Reading Time: < 1 minute Hundreds of millions of animals have died in the fires (Photo: Artist rendering of a koala in the flames. Adobe. Do not use without permission).
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The catastrophic bushfires raging through Australia are a sign of what could be to come if temperatures continue to rise, scientists have warned.

The blazes, which started in September, have killed at least 27 people and in excess of half a billion animals, according to reports.

Some are concerned that these kinds of extreme conditions will become commonplace if temperatures increase by over 2C above pre-industrial levels – but current estimates put increases on track for 3C.

‘What climate change means’

“This is what you can expect to happen…at an average of 3C [above pre-industrial levels],” Richard Betts, professor of geography at Exeter University, told The Guardian.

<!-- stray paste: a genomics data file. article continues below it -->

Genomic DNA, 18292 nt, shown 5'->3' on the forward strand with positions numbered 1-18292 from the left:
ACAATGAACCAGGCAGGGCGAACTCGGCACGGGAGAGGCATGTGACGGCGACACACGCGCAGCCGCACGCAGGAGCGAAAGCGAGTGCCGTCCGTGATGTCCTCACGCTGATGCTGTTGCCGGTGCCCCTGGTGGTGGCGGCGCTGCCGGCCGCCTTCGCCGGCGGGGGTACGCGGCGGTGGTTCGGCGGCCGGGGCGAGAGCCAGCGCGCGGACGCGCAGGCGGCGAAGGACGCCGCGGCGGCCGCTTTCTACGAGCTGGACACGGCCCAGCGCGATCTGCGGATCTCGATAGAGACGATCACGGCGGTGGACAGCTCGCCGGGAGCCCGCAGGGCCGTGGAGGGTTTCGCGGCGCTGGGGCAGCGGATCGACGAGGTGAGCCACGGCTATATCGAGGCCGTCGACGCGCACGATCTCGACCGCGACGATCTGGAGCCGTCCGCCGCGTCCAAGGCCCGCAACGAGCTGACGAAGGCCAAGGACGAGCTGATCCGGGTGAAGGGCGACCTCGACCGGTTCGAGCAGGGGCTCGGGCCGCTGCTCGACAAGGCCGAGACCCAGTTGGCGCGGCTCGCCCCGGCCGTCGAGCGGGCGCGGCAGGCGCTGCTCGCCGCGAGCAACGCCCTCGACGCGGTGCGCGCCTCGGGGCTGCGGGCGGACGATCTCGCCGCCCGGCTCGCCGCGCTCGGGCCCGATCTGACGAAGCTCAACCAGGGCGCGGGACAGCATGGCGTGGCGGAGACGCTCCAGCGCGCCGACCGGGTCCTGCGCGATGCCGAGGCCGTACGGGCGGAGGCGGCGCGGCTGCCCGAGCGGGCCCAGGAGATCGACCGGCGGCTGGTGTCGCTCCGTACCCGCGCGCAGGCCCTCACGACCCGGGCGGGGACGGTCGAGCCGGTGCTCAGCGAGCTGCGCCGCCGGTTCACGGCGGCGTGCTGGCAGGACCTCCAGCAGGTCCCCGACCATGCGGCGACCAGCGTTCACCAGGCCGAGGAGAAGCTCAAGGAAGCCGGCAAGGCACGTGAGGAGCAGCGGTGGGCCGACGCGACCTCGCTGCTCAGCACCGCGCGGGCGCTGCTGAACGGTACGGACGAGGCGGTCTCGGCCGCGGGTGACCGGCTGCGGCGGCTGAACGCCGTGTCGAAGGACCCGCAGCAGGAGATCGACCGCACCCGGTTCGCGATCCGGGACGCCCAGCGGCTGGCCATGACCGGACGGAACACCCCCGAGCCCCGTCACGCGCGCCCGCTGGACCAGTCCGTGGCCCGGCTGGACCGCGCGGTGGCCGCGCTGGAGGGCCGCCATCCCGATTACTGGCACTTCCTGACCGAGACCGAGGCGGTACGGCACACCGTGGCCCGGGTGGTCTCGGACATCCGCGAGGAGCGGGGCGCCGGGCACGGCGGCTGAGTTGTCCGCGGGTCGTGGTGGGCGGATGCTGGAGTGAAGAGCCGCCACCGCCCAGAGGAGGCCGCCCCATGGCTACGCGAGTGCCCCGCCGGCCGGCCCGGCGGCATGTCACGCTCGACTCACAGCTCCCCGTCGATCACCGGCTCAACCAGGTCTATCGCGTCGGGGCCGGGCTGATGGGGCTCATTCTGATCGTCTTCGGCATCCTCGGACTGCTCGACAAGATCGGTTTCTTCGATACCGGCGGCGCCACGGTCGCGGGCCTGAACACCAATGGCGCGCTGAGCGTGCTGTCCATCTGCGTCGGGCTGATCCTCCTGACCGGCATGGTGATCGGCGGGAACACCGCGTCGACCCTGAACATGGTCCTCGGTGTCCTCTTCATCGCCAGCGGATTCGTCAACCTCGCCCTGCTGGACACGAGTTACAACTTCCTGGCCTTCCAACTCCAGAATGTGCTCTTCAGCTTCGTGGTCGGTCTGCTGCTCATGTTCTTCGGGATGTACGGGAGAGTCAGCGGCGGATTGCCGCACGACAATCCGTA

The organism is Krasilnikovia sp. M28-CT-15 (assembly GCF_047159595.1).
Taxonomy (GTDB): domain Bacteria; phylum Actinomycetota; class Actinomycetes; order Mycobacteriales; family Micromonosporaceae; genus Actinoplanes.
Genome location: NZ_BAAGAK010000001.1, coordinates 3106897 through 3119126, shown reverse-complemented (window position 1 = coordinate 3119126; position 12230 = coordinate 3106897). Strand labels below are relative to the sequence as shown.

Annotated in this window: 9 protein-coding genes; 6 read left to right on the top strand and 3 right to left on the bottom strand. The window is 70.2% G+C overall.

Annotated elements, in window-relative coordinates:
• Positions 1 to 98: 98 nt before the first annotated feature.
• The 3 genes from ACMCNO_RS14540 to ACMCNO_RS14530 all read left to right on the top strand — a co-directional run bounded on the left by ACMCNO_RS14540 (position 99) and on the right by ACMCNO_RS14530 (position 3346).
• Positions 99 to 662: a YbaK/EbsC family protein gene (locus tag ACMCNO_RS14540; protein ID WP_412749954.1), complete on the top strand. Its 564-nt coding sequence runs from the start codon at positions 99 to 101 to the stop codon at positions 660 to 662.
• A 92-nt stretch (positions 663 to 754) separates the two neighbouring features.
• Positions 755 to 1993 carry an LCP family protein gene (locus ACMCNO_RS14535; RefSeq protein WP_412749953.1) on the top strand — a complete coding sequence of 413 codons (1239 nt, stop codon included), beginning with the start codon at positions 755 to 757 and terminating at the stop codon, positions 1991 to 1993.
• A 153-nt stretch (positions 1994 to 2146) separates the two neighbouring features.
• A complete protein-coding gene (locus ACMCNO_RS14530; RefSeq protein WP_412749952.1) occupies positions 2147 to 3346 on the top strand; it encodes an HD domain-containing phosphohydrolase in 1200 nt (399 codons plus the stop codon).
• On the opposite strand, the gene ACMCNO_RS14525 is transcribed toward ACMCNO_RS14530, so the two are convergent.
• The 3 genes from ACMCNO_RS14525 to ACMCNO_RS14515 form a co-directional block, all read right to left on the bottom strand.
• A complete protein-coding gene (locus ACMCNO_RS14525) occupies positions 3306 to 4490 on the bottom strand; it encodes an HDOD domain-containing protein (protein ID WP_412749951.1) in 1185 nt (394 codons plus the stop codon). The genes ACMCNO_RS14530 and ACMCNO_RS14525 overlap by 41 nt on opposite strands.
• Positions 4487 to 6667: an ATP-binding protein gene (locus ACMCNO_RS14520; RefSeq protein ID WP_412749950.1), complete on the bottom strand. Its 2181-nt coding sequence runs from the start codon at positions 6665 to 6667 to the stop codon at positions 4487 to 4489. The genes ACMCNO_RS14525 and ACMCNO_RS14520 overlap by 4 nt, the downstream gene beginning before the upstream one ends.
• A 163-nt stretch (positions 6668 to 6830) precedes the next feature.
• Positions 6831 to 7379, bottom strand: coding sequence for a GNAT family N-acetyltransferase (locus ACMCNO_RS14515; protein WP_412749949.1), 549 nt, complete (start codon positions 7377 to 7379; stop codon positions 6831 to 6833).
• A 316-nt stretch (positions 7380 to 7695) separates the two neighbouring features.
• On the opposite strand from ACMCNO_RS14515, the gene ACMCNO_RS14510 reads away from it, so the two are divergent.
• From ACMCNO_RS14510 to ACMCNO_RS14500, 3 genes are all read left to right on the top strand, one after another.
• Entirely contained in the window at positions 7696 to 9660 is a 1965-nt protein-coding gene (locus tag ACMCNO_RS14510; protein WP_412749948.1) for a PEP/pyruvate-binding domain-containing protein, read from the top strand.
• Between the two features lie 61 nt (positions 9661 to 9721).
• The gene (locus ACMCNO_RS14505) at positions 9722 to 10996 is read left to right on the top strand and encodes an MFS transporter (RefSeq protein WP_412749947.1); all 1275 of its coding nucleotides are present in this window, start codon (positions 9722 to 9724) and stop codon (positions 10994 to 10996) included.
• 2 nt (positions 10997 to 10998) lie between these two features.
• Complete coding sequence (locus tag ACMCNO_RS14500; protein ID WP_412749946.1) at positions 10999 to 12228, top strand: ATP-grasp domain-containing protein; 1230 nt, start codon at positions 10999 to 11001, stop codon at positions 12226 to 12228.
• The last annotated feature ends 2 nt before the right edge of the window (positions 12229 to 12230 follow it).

“We are seeing a sign of what would be normal conditions in a 3C world. It tells us what the future world might look like. This really brings home what climate change means.”

Corinne Le Quéré, professor of climate change science and policy at the University of East Anglia (UEA), added: “These are the impacts we are seeing at 1C [of heating] so these impacts will get more [severe] as long as we do not do what it takes to stabilize the world climate.

“This is not a new normal – this is a transition to more impacts.”

Disaster relief

Experts have warned they expect the blazes to continue for at least another month.

A fundraiser for fire services in NWS raised more than A$20 million in 48 hours to help tackle the fire.

If you would like to donate or volunteer to help with the fires, click here

Maria Chiorando

Maria is a news and features writer for Plant Based News. As a former magazine editor, newspaper reporter, and features writer, her work has been published by The Guardian, The Huffington Post, and various regional newspapers, as well as Vegan Life magazine and Vegan Trade Journal. She has interviewed a huge range of people, from Prime Ministers to authors, activists, pop stars and actors, and enjoys the varied range of topics writing for PBN allows her to tackle. She was previously the editor of Plant Based News for over 3 years.